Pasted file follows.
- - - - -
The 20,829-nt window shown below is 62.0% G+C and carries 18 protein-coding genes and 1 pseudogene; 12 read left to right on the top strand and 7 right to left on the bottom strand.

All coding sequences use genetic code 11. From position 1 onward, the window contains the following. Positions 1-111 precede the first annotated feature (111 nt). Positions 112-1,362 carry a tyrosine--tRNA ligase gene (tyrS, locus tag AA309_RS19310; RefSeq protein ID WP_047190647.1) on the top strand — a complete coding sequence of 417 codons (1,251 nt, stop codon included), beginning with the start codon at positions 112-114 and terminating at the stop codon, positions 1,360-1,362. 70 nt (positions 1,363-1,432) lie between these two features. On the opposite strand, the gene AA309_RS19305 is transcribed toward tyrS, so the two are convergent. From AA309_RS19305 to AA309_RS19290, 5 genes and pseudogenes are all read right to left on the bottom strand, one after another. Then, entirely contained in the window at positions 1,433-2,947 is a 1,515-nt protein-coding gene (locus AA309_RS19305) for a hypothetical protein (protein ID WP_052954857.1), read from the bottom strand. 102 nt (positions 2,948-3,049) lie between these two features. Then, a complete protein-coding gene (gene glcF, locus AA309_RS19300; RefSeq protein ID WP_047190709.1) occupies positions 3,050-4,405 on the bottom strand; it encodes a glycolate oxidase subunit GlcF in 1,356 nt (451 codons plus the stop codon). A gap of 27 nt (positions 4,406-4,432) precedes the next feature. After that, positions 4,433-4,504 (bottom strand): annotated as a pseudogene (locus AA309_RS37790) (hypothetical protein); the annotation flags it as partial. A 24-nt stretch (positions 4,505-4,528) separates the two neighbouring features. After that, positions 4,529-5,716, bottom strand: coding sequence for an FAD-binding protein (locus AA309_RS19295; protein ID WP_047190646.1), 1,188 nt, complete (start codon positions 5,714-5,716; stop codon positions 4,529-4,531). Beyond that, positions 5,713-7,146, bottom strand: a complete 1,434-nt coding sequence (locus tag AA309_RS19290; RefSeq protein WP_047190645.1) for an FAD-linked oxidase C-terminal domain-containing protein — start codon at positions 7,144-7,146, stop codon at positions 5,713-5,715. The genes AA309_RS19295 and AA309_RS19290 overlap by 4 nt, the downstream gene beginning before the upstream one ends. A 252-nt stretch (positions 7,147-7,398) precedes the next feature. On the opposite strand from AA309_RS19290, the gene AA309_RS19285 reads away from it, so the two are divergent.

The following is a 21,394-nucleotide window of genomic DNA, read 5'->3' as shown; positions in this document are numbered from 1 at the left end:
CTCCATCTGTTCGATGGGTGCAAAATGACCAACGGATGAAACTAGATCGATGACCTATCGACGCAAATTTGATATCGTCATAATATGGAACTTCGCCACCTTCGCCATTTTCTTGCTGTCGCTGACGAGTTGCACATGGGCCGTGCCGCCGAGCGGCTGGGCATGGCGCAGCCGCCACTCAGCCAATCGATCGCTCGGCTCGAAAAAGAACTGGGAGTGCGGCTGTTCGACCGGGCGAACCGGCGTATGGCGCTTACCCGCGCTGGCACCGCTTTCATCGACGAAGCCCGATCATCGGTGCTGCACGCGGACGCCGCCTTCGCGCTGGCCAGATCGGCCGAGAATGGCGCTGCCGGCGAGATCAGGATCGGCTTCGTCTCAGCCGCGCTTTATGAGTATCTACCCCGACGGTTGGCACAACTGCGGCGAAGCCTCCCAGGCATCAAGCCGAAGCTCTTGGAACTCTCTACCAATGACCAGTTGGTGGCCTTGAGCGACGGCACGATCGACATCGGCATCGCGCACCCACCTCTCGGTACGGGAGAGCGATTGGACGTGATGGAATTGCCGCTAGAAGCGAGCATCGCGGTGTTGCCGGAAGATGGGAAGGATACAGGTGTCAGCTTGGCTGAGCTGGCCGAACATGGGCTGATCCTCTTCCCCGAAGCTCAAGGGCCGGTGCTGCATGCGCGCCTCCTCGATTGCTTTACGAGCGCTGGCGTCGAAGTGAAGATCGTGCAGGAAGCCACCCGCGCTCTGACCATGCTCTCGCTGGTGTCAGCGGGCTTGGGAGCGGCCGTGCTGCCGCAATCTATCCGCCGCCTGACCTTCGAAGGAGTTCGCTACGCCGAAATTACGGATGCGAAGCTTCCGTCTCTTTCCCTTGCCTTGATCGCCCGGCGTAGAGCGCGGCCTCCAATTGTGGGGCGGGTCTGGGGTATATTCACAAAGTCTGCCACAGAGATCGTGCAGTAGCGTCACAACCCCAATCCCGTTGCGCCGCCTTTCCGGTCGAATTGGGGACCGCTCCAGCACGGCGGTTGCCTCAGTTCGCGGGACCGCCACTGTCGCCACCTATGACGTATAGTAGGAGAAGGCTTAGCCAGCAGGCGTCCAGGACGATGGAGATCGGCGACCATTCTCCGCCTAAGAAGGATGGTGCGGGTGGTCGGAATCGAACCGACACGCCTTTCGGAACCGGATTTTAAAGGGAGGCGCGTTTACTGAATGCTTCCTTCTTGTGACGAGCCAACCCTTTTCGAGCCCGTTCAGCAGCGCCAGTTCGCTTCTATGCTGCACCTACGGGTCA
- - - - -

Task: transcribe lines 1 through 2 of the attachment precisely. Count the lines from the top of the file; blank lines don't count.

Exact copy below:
The 20,829-nt window shown below is 62.0% G+C and carries 18 protein-coding genes and 1 pseudogene; 12 read left to right on the top strand and 7 right to left on the bottom strand.

All coding sequences use genetic code 11. From position 1 onward, the window contains the following. Positions 1-111 precede the first annotated feature (111 nt). Positions 112-1,362 carry a tyrosine--tRNA ligase gene (tyrS, locus tag AA309_RS19310; RefSeq protein ID WP_047190647.1) on the top strand — a complete coding sequence of 417 codons (1,251 nt, stop codon included), beginning with the start codon at positions 112-114 and terminating at the stop codon, positions 1,360-1,362. 70 nt (positions 1,363-1,432) lie between these two features. On the opposite strand, the gene AA309_RS19305 is transcribed toward tyrS, so the two are convergent. From AA309_RS19305 to AA309_RS19290, 5 genes and pseudogenes are all read right to left on the bottom strand, one after another. Then, entirely contained in the window at positions 1,433-2,947 is a 1,515-nt protein-coding gene (locus AA309_RS19305) for a hypothetical protein (protein ID WP_052954857.1), read from the bottom strand. 102 nt (positions 2,948-3,049) lie between these two features. Then, a complete protein-coding gene (gene glcF, locus AA309_RS19300; RefSeq protein ID WP_047190709.1) occupies positions 3,050-4,405 on the bottom strand; it encodes a glycolate oxidase subunit GlcF in 1,356 nt (451 codons plus the stop codon). A gap of 27 nt (positions 4,406-4,432) precedes the next feature. After that, positions 4,433-4,504 (bottom strand): annotated as a pseudogene (locus AA309_RS37790) (hypothetical protein); the annotation flags it as partial. A 24-nt stretch (positions 4,505-4,528) separates the two neighbouring features. After that, positions 4,529-5,716, bottom strand: coding sequence for an FAD-binding protein (locus AA309_RS19295; protein ID WP_047190646.1), 1,188 nt, complete (start codon positions 5,714-5,716; stop codon positions 4,529-4,531). Beyond that, positions 5,713-7,146, bottom strand: a complete 1,434-nt coding sequence (locus tag AA309_RS19290; RefSeq protein WP_047190645.1) for an FAD-linked oxidase C-terminal domain-containing protein — start codon at positions 7,144-7,146, stop codon at positions 5,713-5,715. The genes AA309_RS19295 and AA309_RS19290 overlap by 4 nt, the downstream gene beginning before the upstream one ends. A 252-nt stretch (positions 7,147-7,398) precedes the next feature. On the opposite strand from AA309_RS19290, the gene AA309_RS19285 reads away from it, so the two are divergent.